Apr 15, 2013

A Movie Review: Amadeus (1984)

I love reviewing yummy foods and fun restaurants, but I do a lot of other things in my free time, too.

Okay, so there isn't super much free time, per se, during the semester. But sometimes procrastination is necessary. Everyone needs a little relaxation time!

I watched Amadeus the other day during my self-alotted free time!

For those who are unfamiliar with the film, here's the summary from the New York Times Review, to familiarize you with the basic plot points.

"For this film adaptation of Peter Shaffer's Broadway hit, director Milos Forman returned to the city of Prague that he'd left behind during the Czech political crises of 1968, bringing along his usual cinematographer and fellow Czech expatriate, Miroslav OndrĂ­cek. Amadeus is an expansion of a Viennese "urban legend" concerning the death of 18th century musical genius Wolfgang Amadeus Mozart

From the vantage point of an insane asylum, aging royal composer Salieri (F. Murray Abraham) recalls the events of three decades earlier, when the young Mozart (Tom Hulce) first gained favor in the court of Austrian emperor Joseph II (Jeffrey Jones).Salieri was incensed that God would bless so vulgar and obnoxious a young snipe as Mozart with divine genius. Why was Salieri -- so disciplined, so devoted to his art, and so willing to toady to his superiors -- not touched by God? 

Unable to match Mozart's talent, Salieri uses his influence in court to sabotage the young upstart's career. Disguising himself as a mysterious benefactor, Salieri commissions the backbreaking {&Requiem}, which eventually costs Mozart his health, wealth, and life. Among the film's many pearls of dialogue, the best line goes to the emperor, who rejects a Mozart composition on the grounds that it has "too many notes." 

Amadeus won eight Academy Awards, including Best Picture, Best Director, Best Adapted Screenplay, and Best Actor for F. Murray Abraham. In 2002, the film received a theatrical re-release as "Amadeus: The Director's Cut," a version that includes 20 minutes of additional footage." ~ Hal Erickson, Rovi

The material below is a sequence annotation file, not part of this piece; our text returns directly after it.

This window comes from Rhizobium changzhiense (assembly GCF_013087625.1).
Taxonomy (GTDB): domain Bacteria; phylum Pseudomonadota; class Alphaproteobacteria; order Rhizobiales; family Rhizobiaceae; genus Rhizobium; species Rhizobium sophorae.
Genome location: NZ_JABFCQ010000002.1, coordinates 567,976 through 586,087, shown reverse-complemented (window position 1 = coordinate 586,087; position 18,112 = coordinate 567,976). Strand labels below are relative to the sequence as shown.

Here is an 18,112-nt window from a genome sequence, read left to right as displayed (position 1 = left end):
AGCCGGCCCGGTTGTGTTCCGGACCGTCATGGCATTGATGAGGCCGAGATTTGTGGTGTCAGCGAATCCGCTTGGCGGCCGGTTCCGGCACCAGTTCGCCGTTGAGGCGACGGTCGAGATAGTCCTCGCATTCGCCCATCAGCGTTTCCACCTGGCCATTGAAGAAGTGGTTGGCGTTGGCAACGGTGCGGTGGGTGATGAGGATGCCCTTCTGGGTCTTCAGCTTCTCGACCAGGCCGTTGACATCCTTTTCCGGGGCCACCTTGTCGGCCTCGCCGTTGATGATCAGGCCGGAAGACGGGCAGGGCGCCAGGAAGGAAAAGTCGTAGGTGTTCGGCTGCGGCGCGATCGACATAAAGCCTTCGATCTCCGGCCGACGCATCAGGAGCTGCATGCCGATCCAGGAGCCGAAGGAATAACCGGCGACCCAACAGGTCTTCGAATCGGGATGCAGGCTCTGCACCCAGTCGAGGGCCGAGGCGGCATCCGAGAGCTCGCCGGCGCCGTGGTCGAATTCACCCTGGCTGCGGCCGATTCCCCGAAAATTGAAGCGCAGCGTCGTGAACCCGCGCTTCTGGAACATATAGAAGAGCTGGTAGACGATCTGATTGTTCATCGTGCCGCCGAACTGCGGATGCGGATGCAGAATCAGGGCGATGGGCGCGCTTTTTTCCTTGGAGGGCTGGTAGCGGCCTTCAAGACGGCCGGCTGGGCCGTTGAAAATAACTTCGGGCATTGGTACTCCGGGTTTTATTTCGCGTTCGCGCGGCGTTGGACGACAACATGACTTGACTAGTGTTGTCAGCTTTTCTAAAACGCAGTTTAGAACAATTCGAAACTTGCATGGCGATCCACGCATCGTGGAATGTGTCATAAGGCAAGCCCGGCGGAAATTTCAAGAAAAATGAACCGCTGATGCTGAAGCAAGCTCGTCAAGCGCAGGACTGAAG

I was really surprised when I looked back at the DVD box and saw that it's from 1984. When I told my mom about it, she said she saw it in the theaters when it first came out!

But I would have never guessed that it's an older movie. I've seen movies made in the early 2000s that are of worse quality than this movie!

The picture quality is amazing. The colors are vibrant, lines are crisp, and sound is clear. All the better for enjoying Mozart's amazing compositions and the STUNNING costumes.

Okay, so I wasn't wild about Mozart's hair...

But the costumes and sets are stunning, the story gripping, and cast delightful. Through and through, the movie is excellently done. I rarely watch the same movie twice, but this one is definitely worth a repeat viewing.

In fact, I watched it again just a few days after the first time I saw it!

Which is why I just had to share it with you. Seriously, go out and rent this movie now. It's a real treat! And that's before you even take the awe-inspiring soundtrack, featuring some of Mozart's greatest works, into account.

Amadeus is available on both DVD and BluRay.

What's the last movie you saw?

What's one of the prettiest movies you've ever seen?

Do you prefer live-action or cartoons?

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